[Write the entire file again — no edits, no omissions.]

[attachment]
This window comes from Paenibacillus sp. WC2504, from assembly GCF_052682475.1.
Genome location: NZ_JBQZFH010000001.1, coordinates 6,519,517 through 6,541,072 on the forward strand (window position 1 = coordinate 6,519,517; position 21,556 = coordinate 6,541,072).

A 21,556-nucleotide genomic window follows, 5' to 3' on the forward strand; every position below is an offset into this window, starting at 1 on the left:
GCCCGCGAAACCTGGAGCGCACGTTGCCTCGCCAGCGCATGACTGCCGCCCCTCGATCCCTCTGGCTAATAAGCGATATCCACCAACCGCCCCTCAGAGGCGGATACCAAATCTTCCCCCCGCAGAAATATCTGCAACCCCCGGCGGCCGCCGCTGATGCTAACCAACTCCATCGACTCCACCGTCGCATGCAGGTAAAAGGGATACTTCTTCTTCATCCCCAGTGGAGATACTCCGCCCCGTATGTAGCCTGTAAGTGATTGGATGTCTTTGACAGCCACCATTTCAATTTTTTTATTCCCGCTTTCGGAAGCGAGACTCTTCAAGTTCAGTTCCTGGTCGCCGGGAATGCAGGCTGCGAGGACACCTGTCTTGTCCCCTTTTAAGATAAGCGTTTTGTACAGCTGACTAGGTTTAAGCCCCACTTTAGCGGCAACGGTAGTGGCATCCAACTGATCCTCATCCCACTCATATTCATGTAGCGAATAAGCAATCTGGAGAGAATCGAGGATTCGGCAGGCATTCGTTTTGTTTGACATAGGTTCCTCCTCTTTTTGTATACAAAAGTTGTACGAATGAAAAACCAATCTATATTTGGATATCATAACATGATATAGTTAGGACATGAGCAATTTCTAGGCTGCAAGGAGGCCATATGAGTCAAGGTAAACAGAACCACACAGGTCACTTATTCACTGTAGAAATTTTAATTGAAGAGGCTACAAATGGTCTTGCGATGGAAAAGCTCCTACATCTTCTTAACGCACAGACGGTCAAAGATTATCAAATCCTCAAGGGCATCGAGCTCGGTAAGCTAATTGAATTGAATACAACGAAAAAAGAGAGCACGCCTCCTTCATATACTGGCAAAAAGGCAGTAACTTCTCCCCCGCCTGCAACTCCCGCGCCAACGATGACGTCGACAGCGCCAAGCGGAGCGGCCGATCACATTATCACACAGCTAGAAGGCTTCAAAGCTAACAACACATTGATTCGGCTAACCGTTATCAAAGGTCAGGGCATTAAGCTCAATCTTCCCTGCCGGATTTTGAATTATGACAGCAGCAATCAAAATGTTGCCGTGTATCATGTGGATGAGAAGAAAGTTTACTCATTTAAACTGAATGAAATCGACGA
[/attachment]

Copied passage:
This window comes from Paenibacillus sp. WC2504, from assembly GCF_052682475.1.
Genome location: NZ_JBQZFH010000001.1, coordinates 6,519,517 through 6,541,072 on the forward strand (window position 1 = coordinate 6,519,517; position 21,556 = coordinate 6,541,072).

A 21,556-nucleotide genomic window follows, 5' to 3' on the forward strand; every position below is an offset into this window, starting at 1 on the left:
GCCCGCGAAACCTGGAGCGCACGTTGCCTCGCCAGCGCATGACTGCCGCCCCTCGATCCCTCTGGCTAATAAGCGATATCCACCAACCGCCCCTCAGAGGCGGATACCAAATCTTCCCCCCGCAGAAATATCTGCAACCCCCGGCGGCCGCCGCTGATGCTAACCAACTCCATCGACTCCACCGTCGCATGCAGGTAAAAGGGATACTTCTTCTTCATCCCCAGTGGAGATACTCCGCCCCGTATGTAGCCTGTAAGTGATTGGATGTCTTTGACAGCCACCATTTCAATTTTTTTATTCCCGCTTTCGGAAGCGAGACTCTTCAAGTTCAGTTCCTGGTCGCCGGGAATGCAGGCTGCGAGGACACCTGTCTTGTCCCCTTTTAAGATAAGCGTTTTGTACAGCTGACTAGGTTTAAGCCCCACTTTAGCGGCAACGGTAGTGGCATCCAACTGATCCTCATCCCACTCATATTCATGTAGCGAATAAGCAATCTGGAGAGAATCGAGGATTCGGCAGGCATTCGTTTTGTTTGACATAGGTTCCTCCTCTTTTTGTATACAAAAGTTGTACGAATGAAAAACCAATCTATATTTGGATATCATAACATGATATAGTTAGGACATGAGCAATTTCTAGGCTGCAAGGAGGCCATATGAGTCAAGGTAAACAGAACCACACAGGTCACTTATTCACTGTAGAAATTTTAATTGAAGAGGCTACAAATGGTCTTGCGATGGAAAAGCTCCTACATCTTCTTAACGCACAGACGGTCAAAGATTATCAAATCCTCAAGGGCATCGAGCTCGGTAAGCTAATTGAATTGAATACAACGAAAAAAGAGAGCACGCCTCCTTCATATACTGGCAAAAAGGCAGTAACTTCTCCCCCGCCTGCAACTCCCGCGCCAACGATGACGTCGACAGCGCCAAGCGGAGCGGCCGATCACATTATCACACAGCTAGAAGGCTTCAAAGCTAACAACACATTGATTCGGCTAACCGTTATCAAAGGTCAGGGCATTAAGCTCAATCTTCCCTGCCGGATTTTGAATTATGACAGCAGCAATCAAAATGTTGCCGTGTATCATGTGGATGAGAAGAAAGTTTACTCATTTAAACTGAATGAAATCGACGA